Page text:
The Internet is an amazing place for businesses to reach their customers, but it can also be a dangerous place when issues of identity and security are not controlled correctly.
One such issue, with irreversible consequences, comes when a business gets blacklisted from one or more payment processors. This blacklisting is often due to the merchant’s inability to prove that they have received payment for goods or services rendered at their online store.
The Following Steps Will Show How Merchants Can Avoid This Unfortunate Situation In The First Place:
1.Accepting Electronic Payments Through A Payment Gateway Or Other Form Of Ecommerce Software
In accepting electronic payments from customers, it’s important to ensure that you choose to use secure connections and SSL certificates to protect your customers’ information. This is vital for protecting you from being on the matchlist and your customers from fraudulent use of their credit card data, as well as keeping the merchant’s identity safe.
2. Determine Whether Your Company Requires Proof Of Purchase
While there is no single way in which all online merchants must verify that customers have purchased goods and/or services, some methods used include:
Defining and using a ‘standard time period in which the customer must submit proof of purchase along with their order. For example, suppose your business sells downloadable products that are not shipped to the customer after 24 hours of completing an order/purchase. In that case, you may instruct them to send you a copy of their credit card statement within 48 hours so they can complete their download.
Requiring customers to show proof of purchase on every order they make can effectively prevent fraudulent purchases but is inconvenient for legitimate customers who don’t mind submitting one proof of purchase per order.
3. Reassigning Customer Order Reference Numbers Upon Approval
This step is especially crucial for merchants who allow customers to download items immediately after purchase. The purpose of this step is to ensure that you are notified of which customer has downloaded which product and can issue refunds if necessary.
For example, suppose a customer purchases an e-book on how to grow tomatoes. In that case, they will be supplied with an order number that they can then use in retrieving their e-book – or redirected elsewhere if they have not paid for it yet. However, once you have approved their payment or order, that order number should be reassigned to the next customer who wishes to purchase the same ebook.
4. Storing Commercial Records Longer Than Usual
It’s not unusual for merchants to store copies of credit card statements and other proof of purchase data for several years – especially if they are selling something like a product, where it may take time for them to receive payment.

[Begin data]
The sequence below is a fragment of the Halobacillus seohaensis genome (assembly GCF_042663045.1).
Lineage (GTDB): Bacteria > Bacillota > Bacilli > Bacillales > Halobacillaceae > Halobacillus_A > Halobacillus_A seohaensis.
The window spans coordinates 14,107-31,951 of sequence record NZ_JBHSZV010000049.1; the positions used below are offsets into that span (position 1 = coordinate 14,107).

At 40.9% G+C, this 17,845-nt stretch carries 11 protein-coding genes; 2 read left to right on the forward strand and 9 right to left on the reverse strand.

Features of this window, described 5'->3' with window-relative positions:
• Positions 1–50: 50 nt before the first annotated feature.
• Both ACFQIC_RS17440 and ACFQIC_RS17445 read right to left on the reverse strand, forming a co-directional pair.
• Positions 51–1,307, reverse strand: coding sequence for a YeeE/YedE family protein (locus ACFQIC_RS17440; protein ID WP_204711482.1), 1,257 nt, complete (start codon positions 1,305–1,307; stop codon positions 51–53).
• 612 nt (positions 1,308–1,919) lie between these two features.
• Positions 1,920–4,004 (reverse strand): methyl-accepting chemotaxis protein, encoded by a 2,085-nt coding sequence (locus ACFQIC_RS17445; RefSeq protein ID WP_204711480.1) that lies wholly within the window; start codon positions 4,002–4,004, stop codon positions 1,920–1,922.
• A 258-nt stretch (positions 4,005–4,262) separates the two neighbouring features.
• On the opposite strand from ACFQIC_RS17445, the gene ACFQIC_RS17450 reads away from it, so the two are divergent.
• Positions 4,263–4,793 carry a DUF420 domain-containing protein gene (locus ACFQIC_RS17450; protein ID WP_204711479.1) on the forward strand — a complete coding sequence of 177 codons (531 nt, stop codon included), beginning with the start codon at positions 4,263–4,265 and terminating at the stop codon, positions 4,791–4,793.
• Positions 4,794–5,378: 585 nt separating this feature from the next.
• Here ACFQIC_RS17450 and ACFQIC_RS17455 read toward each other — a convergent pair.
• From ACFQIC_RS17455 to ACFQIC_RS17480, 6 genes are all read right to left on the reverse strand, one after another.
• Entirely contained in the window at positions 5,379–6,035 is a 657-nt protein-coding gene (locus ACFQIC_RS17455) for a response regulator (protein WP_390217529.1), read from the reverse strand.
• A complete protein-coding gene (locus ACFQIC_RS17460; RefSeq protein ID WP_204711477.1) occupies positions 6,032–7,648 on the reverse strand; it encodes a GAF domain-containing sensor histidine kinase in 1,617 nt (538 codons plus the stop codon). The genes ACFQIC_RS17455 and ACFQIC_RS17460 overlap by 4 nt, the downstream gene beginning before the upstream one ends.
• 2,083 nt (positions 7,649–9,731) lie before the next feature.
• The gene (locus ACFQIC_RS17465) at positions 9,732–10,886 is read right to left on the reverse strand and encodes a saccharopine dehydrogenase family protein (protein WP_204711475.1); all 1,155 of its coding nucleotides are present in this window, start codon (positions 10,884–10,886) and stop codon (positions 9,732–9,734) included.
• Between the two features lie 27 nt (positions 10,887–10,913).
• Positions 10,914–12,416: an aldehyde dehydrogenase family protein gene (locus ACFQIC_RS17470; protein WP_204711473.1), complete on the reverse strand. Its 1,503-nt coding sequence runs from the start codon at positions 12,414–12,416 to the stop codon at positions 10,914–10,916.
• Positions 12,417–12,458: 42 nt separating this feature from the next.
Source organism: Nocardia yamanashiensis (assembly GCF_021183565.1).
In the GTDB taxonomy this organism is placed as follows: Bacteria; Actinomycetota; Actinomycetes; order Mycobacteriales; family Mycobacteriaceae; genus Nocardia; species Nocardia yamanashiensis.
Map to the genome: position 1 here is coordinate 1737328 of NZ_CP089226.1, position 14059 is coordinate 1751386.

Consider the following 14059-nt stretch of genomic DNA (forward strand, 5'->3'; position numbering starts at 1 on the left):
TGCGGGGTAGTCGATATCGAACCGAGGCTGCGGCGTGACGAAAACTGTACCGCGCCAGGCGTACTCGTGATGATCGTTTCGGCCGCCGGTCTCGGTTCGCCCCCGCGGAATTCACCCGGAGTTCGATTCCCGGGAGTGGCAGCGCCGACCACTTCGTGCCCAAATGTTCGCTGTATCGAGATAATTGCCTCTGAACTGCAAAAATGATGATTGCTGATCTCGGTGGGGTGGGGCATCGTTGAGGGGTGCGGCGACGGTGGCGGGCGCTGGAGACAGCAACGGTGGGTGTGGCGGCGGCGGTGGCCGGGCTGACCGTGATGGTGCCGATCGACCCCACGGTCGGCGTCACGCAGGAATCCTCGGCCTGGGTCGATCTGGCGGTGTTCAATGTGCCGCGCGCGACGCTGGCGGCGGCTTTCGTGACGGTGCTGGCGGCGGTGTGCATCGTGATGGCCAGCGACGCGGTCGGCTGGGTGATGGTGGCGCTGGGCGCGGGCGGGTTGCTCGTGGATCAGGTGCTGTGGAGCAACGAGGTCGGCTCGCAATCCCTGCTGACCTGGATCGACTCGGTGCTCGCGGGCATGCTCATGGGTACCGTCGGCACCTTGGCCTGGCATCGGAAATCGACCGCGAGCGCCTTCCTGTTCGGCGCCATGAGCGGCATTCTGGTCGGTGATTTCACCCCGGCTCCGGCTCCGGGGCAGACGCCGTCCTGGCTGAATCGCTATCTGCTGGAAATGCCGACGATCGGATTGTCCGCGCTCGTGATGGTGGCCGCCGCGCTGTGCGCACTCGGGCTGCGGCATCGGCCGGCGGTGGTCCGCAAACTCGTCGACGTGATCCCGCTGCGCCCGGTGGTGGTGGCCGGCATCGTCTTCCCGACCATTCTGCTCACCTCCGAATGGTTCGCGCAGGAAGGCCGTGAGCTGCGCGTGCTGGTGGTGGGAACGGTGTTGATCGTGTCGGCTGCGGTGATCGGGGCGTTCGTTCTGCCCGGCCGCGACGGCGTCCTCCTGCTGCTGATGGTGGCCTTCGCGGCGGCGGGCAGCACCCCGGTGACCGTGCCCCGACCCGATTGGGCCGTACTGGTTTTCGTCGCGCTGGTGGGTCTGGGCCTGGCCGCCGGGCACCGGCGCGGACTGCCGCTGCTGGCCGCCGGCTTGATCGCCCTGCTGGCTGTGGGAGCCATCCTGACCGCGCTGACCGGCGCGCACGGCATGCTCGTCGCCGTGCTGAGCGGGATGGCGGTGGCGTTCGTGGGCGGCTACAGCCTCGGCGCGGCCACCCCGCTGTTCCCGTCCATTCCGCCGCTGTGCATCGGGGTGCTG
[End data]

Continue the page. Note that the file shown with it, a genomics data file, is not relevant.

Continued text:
However, this information can also provide evidence that you have received payment from your customers after their 48 hour window period has expired. So even if you no longer need them stored, having them available can help resolve payment issues much faster than trying to track down all your old emails containing the relevant copy of the credit card receipt.
5. Implementing Fraud Detection Measures
Your best line of defense against fraudulent use of payment data is to implement measures to detect it. Since there are countless ways by which thieves can obtain copies of your customers’ credit card information, the best way to fight back is with multiple layers and methods in place at all times:
- Have firewalls in place in order to block any traffic from suspicious IP addresses.
- Use a secure server when accepting online payments so that third parties cannot intercept customer data.
- Implement software that identifies and automatically blocks suspicious activity, such as high numbers of failed login attempts.
- Monitor social networks for possible threats such as malicious links or posts.
6. Accepting Payments Through Trusted Providers
The Internet is no longer just an unexplored territory where anything can happen – there are companies there with an agenda to exploit people and businesses alike.
Therefore, it’s important for merchants to take security issues seriously when conducting business online in the digital age. While some of these steps may sound like common sense, it’s surprising how many don’t follow them – especially considering that even one mistake can land your business on a blacklist that will deactivate all of their electronic payment transactions.
This leads directly back to point number 1: accepting payments through a trusted provider who insures you against such losses, whether due to fraud or malicious activity from third parties.